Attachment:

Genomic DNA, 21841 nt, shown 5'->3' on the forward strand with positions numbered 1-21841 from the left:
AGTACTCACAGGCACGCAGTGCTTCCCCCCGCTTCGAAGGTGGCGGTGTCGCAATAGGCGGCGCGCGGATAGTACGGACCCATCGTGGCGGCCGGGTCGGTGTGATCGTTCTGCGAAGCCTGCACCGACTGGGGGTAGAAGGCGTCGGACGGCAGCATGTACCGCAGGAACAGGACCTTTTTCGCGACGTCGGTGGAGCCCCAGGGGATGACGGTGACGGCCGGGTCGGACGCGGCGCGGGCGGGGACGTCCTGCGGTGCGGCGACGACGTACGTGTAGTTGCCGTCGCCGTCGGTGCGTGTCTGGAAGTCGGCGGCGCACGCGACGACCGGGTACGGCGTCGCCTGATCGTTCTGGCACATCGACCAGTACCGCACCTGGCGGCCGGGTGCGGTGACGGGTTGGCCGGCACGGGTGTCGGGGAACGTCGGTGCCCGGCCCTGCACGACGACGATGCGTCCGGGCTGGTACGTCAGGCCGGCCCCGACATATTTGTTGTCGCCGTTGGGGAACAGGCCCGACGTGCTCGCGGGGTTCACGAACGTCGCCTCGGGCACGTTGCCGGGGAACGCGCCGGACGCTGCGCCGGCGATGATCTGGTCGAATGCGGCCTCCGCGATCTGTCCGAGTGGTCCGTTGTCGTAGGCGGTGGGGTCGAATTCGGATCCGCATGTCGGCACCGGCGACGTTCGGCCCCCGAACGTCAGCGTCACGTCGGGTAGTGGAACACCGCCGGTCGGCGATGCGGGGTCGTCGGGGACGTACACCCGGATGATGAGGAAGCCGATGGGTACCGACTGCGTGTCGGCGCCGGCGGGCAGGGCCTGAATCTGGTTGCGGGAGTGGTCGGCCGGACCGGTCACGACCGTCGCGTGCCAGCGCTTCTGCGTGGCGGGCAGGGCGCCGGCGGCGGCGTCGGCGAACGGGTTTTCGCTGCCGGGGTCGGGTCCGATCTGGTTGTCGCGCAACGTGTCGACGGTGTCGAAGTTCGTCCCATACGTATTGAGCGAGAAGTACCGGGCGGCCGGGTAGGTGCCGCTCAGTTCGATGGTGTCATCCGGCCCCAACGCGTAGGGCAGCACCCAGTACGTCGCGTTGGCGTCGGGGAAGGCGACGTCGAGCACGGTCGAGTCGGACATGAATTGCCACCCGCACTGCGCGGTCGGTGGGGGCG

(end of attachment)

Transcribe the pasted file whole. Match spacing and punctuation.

Genomic DNA, 21841 nt, shown 5'->3' on the forward strand with positions numbered 1-21841 from the left:
AGTACTCACAGGCACGCAGTGCTTCCCCCCGCTTCGAAGGTGGCGGTGTCGCAATAGGCGGCGCGCGGATAGTACGGACCCATCGTGGCGGCCGGGTCGGTGTGATCGTTCTGCGAAGCCTGCACCGACTGGGGGTAGAAGGCGTCGGACGGCAGCATGTACCGCAGGAACAGGACCTTTTTCGCGACGTCGGTGGAGCCCCAGGGGATGACGGTGACGGCCGGGTCGGACGCGGCGCGGGCGGGGACGTCCTGCGGTGCGGCGACGACGTACGTGTAGTTGCCGTCGCCGTCGGTGCGTGTCTGGAAGTCGGCGGCGCACGCGACGACCGGGTACGGCGTCGCCTGATCGTTCTGGCACATCGACCAGTACCGCACCTGGCGGCCGGGTGCGGTGACGGGTTGGCCGGCACGGGTGTCGGGGAACGTCGGTGCCCGGCCCTGCACGACGACGATGCGTCCGGGCTGGTACGTCAGGCCGGCCCCGACATATTTGTTGTCGCCGTTGGGGAACAGGCCCGACGTGCTCGCGGGGTTCACGAACGTCGCCTCGGGCACGTTGCCGGGGAACGCGCCGGACGCTGCGCCGGCGATGATCTGGTCGAATGCGGCCTCCGCGATCTGTCCGAGTGGTCCGTTGTCGTAGGCGGTGGGGTCGAATTCGGATCCGCATGTCGGCACCGGCGACGTTCGGCCCCCGAACGTCAGCGTCACGTCGGGTAGTGGAACACCGCCGGTCGGCGATGCGGGGTCGTCGGGGACGTACACCCGGATGATGAGGAAGCCGATGGGTACCGACTGCGTGTCGGCGCCGGCGGGCAGGGCCTGAATCTGGTTGCGGGAGTGGTCGGCCGGACCGGTCACGACCGTCGCGTGCCAGCGCTTCTGCGTGGCGGGCAGGGCGCCGGCGGCGGCGTCGGCGAACGGGTTTTCGCTGCCGGGGTCGGGTCCGATCTGGTTGTCGCGCAACGTGTCGACGGTGTCGAAGTTCGTCCCATACGTATTGAGCGAGAAGTACCGGGCGGCCGGGTAGGTGCCGCTCAGTTCGATGGTGTCATCCGGCCCCAACGCGTAGGGCAGCACCCAGTACGTCGCGTTGGCGTCGGGGAAGGCGACGTCGAGCACGGTCGAGTCGGACATGAATTGCCACCCGCACTGCGCGGTCGGTGGGGGCG